Zhou will also face unique pressure this season when he becomes the first Chinese driver to compete in his home grand prix at Shanghai. Although Ma Qing Hua took part in a Friday practice session back in 2013, no local driver has yet raced in the event. Although he’s familiar with the Shanghai International Circuit as a fan, having attended the race as a child, Zhou will only have one hour of practice to familiarise himself with the track before qualifying at the first sprint event of the season.

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Yuki Tsunoda

Tsunoda has received a rare fourth season at RB
Not unusually, several drivers in the Red Bull universe head into the new season very much on their toes. Yuki Tsunoda has been granted the unique honour of a fourth consecutive season at Red Bull’s second team, previously known as AlphaTauri. Every year at a Red Bull team is a critical one – just as Nyck de Vries – but the sudden departure of Tsunoda’s former team mate and the return of Daniel Ricciardo made this an unusual third season in Formula 1 for Tsunoda.

In 2023 it seemed the 23-year-old had ironed out some of the mistakes which marred his earlier years. He also comfortably had the measure of De Vries over their ten rounds together, making his older team mate – and Formula E world champion – look like a rookie fresh out of Formula 2 during their time together. But when Ricciardo arrived at Hungary, Tsunoda found himself immediately eclipsed by a driver entirely new to the car.

Although Tsunoda managed to score some important points for his team in the later part of the season, this year is likely going to be Tsunoda’s final opportunity to convince Red Bull that he should be a contender for the seat alongside Max Verstappen. And in order to achieve that, he’s going to have to come out the clear winner in the battle between him and Ricciardo.

Daniel Ricciardo

Daniel Ricciardo, Red Bull, Nashville demo run, 2023
Could Ricciardo end up in Red Bull’s colours more often?
Considering that Ricciardo was not even on the grid this time last year, he is unlikely to be feeling too much pressure when he knows how much of a blessing it is to have an opportunity to be racing in Formula 1 again so soon after falling out of the sport. However, Ricciardo is not interested in simply competing in Formula 1. He has his eyes set on earning a return to the Red Bull senior team once again.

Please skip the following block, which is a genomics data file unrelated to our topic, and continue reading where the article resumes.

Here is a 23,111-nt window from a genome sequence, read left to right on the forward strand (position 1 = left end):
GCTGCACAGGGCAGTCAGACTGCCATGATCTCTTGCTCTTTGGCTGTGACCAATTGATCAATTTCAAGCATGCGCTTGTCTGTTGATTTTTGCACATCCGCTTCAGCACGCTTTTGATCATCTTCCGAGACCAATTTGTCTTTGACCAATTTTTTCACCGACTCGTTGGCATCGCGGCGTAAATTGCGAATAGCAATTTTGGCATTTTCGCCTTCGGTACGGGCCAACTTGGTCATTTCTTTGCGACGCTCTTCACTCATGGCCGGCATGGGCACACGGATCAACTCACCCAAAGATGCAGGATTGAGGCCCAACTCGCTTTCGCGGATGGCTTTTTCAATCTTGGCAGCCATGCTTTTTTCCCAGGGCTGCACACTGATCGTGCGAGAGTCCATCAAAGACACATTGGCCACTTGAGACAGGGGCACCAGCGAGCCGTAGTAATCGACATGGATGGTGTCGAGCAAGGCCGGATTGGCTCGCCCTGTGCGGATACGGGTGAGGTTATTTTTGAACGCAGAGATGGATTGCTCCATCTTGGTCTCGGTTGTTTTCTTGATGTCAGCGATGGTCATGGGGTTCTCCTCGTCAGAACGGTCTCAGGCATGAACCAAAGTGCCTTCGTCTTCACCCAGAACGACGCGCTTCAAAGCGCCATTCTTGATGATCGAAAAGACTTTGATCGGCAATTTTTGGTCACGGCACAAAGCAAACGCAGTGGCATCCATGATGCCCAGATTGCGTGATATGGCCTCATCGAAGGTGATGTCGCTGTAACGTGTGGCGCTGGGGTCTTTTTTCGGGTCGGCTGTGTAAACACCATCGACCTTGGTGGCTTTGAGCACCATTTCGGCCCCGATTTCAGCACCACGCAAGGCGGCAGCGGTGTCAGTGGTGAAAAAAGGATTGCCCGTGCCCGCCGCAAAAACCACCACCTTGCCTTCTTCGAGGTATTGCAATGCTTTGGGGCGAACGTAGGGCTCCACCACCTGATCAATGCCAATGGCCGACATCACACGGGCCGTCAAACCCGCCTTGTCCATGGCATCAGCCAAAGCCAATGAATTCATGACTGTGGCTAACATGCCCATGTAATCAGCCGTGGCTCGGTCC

After choosing to leave Red Bull six years ago in search of a new opportunity to fight for a world championship title elsewhere, Ricciardo has ended up back where he started, and in the junior team rather than the senior squad. But when he was given the chance to return to the field last year, he showed he was ready to race and put together some strong drives which hinted at his potential to return to his race-winning ways.

This is a critical season for Ricciardo because it could end up being the year that results in his return to the front of the field. But depending on how Sergio Perez performs, there is even an outside chance he could make his second unexpected return to a former team in the space of a single season.

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Sergio Perez

Sergio Perez, Red Bull, Losail International Circuit, 2023
This could be Perez’s last chance
Last season was simultaneously Perez’s best and worst season in his three years as a Red Bull driver. He enjoyed his strongest start ever to a season and finished a career-best second in the drivers’ championship, but he made far too many mistakes over the year and only scored as many points as he did largely because he was driving the most successful F1 car ever built.

Perez has contributed to his team’s back-to-back constructors’ titles over the last two seasons. However Verstappen has been so dominant that Perez’s contribution has been superfluous at times, and he fell so far short last year that a repeat performance could make him a liability. If Red Bull face a tougher fight this year they will need Perez to perform at his best every time he steps into the car – otherwise the likes of Mercedes, Ferrari and even McLaren may be able to do real damage to them in the championship.

In the final year of his current contract with his team and Ricciardo waiting in the wings, eager to return, Perez knows this is the most important season he will have as a Red Bull driver. One where there can be no excuses for avoidable errors. Not only because this could well be his last opportunity to ever fight for a world championship title if he underperforms, but it could even be his last season in Formula 1 as a result.